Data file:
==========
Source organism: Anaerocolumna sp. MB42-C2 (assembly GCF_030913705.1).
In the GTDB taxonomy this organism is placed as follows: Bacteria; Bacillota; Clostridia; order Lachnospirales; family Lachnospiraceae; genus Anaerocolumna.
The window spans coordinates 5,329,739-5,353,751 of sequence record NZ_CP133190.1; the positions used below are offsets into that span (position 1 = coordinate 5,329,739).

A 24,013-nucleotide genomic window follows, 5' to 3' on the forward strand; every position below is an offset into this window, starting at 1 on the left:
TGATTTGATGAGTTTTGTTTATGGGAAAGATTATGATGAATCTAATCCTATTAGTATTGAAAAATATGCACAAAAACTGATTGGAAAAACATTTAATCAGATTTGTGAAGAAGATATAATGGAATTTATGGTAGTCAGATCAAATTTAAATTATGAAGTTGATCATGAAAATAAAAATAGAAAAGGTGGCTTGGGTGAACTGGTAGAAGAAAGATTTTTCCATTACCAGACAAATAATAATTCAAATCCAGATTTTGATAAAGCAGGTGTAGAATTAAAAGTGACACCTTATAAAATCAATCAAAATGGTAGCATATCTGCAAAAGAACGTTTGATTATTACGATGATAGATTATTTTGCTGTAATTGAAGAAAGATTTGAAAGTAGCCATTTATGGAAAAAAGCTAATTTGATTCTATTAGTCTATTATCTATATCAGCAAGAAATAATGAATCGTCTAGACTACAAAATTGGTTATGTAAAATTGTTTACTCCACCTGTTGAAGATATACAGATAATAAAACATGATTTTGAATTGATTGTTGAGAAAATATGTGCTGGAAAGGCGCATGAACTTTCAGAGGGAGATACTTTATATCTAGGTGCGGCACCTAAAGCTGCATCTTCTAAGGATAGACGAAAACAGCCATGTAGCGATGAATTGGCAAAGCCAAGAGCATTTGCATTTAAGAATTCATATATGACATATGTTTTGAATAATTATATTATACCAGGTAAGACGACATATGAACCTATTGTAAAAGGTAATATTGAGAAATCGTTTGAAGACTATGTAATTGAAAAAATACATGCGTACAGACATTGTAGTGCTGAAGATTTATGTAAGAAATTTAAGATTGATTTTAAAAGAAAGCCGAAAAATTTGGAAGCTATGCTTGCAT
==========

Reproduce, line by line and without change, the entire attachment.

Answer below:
Source organism: Anaerocolumna sp. MB42-C2 (assembly GCF_030913705.1).
In the GTDB taxonomy this organism is placed as follows: Bacteria; Bacillota; Clostridia; order Lachnospirales; family Lachnospiraceae; genus Anaerocolumna.
The window spans coordinates 5,329,739-5,353,751 of sequence record NZ_CP133190.1; the positions used below are offsets into that span (position 1 = coordinate 5,329,739).

A 24,013-nucleotide genomic window follows, 5' to 3' on the forward strand; every position below is an offset into this window, starting at 1 on the left:
TGATTTGATGAGTTTTGTTTATGGGAAAGATTATGATGAATCTAATCCTATTAGTATTGAAAAATATGCACAAAAACTGATTGGAAAAACATTTAATCAGATTTGTGAAGAAGATATAATGGAATTTATGGTAGTCAGATCAAATTTAAATTATGAAGTTGATCATGAAAATAAAAATAGAAAAGGTGGCTTGGGTGAACTGGTAGAAGAAAGATTTTTCCATTACCAGACAAATAATAATTCAAATCCAGATTTTGATAAAGCAGGTGTAGAATTAAAAGTGACACCTTATAAAATCAATCAAAATGGTAGCATATCTGCAAAAGAACGTTTGATTATTACGATGATAGATTATTTTGCTGTAATTGAAGAAAGATTTGAAAGTAGCCATTTATGGAAAAAAGCTAATTTGATTCTATTAGTCTATTATCTATATCAGCAAGAAATAATGAATCGTCTAGACTACAAAATTGGTTATGTAAAATTGTTTACTCCACCTGTTGAAGATATACAGATAATAAAACATGATTTTGAATTGATTGTTGAGAAAATATGTGCTGGAAAGGCGCATGAACTTTCAGAGGGAGATACTTTATATCTAGGTGCGGCACCTAAAGCTGCATCTTCTAAGGATAGACGAAAACAGCCATGTAGCGATGAATTGGCAAAGCCAAGAGCATTTGCATTTAAGAATTCATATATGACATATGTTTTGAATAATTATATTATACCAGGTAAGACGACATATGAACCTATTGTAAAAGGTAATATTGAGAAATCGTTTGAAGACTATGTAATTGAAAAAATACATGCGTACAGACATTGTAGTGCTGAAGATTTATGTAAGAAATTTAAGATTGATTTTAAAAGAAAGCCGAAAAATTTGGAAGCTATGCTTGCAT